Julie Lombardo, PT, DPT, OCS, WCS
Julie Lombardo, PT, DPT, OCS, WCS, is a PPS member and owner of Capitol Physical Therapy in south central Wisconsin. She can be reached at email@example.com.
Practice location; size; years in practice: Madison, Verona, Sun Prairie, Mount Horeb, Wisconsin. Since 2004, we have grown to roughly 20 employees and 4 locations in south central Wisconsin. We’re extremely proud and honored this year to have been named “Wisconsin’s Private Practice of the Year.”
What is your most influential book/person/event that enhanced your professional career and brief description of why? It’s difficult to distill the reason for our company’s success down to one person, book, or event as that “one thing” evolves over time. However, I would be remiss if I didn’t first credit my husband Dave for giving me the confidence to become an entrepreneur and start my own company. I would then credit Evidence In Motion’s (EIM) Executive in Private Practice Management (EPPM) program for giving me the knowledge and tools to scale up my practice by increasing same-store growth and adding additional locations. Finally and most recently, surviving breast cancer has helped me stay focused on what really matters most in life.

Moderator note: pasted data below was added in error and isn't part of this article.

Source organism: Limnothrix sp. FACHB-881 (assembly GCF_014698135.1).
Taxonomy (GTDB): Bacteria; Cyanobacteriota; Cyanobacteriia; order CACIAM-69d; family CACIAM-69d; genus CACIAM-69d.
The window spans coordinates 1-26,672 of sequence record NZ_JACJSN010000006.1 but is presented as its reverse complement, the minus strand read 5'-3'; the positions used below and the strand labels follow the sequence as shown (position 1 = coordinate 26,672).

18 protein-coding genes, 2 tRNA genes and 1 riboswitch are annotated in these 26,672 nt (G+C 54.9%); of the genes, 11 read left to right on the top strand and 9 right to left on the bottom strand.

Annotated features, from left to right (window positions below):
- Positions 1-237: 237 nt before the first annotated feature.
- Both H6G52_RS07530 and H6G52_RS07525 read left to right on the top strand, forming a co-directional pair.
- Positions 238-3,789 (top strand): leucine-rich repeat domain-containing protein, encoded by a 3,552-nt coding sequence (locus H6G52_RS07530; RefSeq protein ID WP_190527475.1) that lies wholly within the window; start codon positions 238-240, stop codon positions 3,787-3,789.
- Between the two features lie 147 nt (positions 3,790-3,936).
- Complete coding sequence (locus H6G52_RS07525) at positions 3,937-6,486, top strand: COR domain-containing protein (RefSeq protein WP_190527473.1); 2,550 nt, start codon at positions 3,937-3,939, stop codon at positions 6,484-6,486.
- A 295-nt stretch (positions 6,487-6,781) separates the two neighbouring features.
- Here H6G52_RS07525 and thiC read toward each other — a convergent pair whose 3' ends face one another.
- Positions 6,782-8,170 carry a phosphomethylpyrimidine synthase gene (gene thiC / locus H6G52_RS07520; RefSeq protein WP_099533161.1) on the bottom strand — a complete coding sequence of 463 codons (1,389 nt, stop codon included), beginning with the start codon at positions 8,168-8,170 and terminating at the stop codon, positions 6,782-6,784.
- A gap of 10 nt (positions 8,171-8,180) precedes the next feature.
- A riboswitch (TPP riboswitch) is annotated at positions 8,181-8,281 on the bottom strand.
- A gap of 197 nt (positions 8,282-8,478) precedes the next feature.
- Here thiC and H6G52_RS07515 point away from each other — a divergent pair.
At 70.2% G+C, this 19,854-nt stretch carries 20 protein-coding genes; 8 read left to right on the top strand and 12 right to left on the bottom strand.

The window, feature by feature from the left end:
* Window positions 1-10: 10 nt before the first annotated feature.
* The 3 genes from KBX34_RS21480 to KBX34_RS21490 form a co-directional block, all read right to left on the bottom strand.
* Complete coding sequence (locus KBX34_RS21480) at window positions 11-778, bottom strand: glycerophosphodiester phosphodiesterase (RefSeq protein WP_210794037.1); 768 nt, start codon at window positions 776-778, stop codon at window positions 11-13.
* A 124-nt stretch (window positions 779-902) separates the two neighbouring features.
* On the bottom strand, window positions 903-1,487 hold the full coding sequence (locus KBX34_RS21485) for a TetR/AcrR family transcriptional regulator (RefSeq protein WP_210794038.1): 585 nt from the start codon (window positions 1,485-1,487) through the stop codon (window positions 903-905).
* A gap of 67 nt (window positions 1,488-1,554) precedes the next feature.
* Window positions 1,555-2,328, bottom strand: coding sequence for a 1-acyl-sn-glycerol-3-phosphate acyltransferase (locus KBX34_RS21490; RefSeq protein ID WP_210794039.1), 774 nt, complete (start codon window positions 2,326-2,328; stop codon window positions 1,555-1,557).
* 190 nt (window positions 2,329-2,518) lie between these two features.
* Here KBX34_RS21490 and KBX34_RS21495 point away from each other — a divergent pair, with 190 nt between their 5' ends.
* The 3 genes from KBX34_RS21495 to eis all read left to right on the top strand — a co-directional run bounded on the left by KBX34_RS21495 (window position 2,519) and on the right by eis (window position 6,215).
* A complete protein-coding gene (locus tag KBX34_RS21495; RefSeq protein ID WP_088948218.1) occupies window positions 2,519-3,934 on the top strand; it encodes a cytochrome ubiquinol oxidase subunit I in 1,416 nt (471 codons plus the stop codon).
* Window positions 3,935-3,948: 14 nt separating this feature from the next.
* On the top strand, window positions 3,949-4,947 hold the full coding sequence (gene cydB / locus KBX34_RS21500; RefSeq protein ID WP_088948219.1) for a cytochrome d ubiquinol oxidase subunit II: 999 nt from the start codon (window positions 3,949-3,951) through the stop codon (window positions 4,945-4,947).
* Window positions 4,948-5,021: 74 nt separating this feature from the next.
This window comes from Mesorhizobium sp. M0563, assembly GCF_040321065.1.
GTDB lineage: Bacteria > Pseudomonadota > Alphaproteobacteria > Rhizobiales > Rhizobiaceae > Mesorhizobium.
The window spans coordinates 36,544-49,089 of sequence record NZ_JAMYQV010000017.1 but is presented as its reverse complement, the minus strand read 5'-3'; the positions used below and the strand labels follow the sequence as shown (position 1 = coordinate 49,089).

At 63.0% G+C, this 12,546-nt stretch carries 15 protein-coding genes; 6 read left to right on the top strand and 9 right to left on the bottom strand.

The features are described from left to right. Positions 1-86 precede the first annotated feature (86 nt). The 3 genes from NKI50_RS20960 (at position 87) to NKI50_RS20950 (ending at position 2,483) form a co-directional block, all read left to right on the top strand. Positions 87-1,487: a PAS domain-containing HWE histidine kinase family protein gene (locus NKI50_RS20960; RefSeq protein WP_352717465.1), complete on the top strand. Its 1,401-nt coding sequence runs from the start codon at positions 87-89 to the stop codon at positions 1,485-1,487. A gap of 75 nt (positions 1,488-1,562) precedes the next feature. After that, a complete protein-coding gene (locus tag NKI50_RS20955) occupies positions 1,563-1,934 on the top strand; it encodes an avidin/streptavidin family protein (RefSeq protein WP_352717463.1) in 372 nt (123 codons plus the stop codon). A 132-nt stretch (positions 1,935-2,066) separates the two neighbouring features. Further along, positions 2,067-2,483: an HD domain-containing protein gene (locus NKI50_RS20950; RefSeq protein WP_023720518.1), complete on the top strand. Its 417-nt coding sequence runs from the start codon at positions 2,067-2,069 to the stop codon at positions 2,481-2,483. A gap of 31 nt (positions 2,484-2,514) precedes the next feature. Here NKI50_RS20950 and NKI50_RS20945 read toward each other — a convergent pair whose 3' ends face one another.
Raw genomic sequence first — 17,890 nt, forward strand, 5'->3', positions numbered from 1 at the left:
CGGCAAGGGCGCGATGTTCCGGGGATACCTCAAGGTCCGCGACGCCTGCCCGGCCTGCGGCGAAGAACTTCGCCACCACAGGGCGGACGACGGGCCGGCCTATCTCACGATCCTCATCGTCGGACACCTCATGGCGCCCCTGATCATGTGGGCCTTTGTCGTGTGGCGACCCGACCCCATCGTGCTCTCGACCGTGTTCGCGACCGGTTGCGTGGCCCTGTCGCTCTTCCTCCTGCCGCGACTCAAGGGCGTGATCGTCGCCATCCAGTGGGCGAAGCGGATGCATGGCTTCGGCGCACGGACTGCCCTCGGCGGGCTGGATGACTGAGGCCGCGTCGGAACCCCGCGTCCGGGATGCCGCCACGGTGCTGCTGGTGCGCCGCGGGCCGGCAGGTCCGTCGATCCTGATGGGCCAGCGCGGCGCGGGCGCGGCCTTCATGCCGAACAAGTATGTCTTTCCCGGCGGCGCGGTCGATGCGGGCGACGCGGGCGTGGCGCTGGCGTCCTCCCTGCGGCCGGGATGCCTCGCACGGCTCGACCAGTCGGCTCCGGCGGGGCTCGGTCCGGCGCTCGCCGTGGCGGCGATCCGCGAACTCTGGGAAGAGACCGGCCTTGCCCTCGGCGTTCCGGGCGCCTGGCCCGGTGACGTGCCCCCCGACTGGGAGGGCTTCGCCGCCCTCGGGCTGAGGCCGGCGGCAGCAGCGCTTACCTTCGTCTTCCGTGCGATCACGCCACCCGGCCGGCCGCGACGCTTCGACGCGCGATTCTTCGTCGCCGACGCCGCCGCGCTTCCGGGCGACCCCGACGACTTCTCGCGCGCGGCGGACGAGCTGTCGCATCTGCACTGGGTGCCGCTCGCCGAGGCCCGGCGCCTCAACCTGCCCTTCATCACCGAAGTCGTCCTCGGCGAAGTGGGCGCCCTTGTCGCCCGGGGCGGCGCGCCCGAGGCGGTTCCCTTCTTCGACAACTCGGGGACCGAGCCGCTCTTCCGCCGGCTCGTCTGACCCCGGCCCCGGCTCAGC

Describe the flow of your average day. Do you treat patients and how many hours a day/week? When do you perform management tasks, answer emails, market? I start my day early, which gives me concentrated quiet time to accomplish the more creative priorities on my to-do list before the rest of our team starts their day. In terms of prioritizing what needs to get done in a given day, I take care of any “low-hanging fruit” as quickly as possible and then prioritize and delegate other tasks based on the timeline and their relative importance to the business. I create dedicated blocks of time to be out in the community and marketing to our referral sources. I also establish regular blocks of time for both team and individual meetings with our managers to review progress on our overall company strategy and assist them in achieving their individual clinic goals. Although I don’t treat patients as frequently as I’d like, I find that my time is best invested with our managers and front office team working “on” rather than “in” the business. This affords me the opportunity to genuinely listen to, understand, and therefore learn, how I can best assist and mentor them to achieve both their personal goals and optimize clinic growth.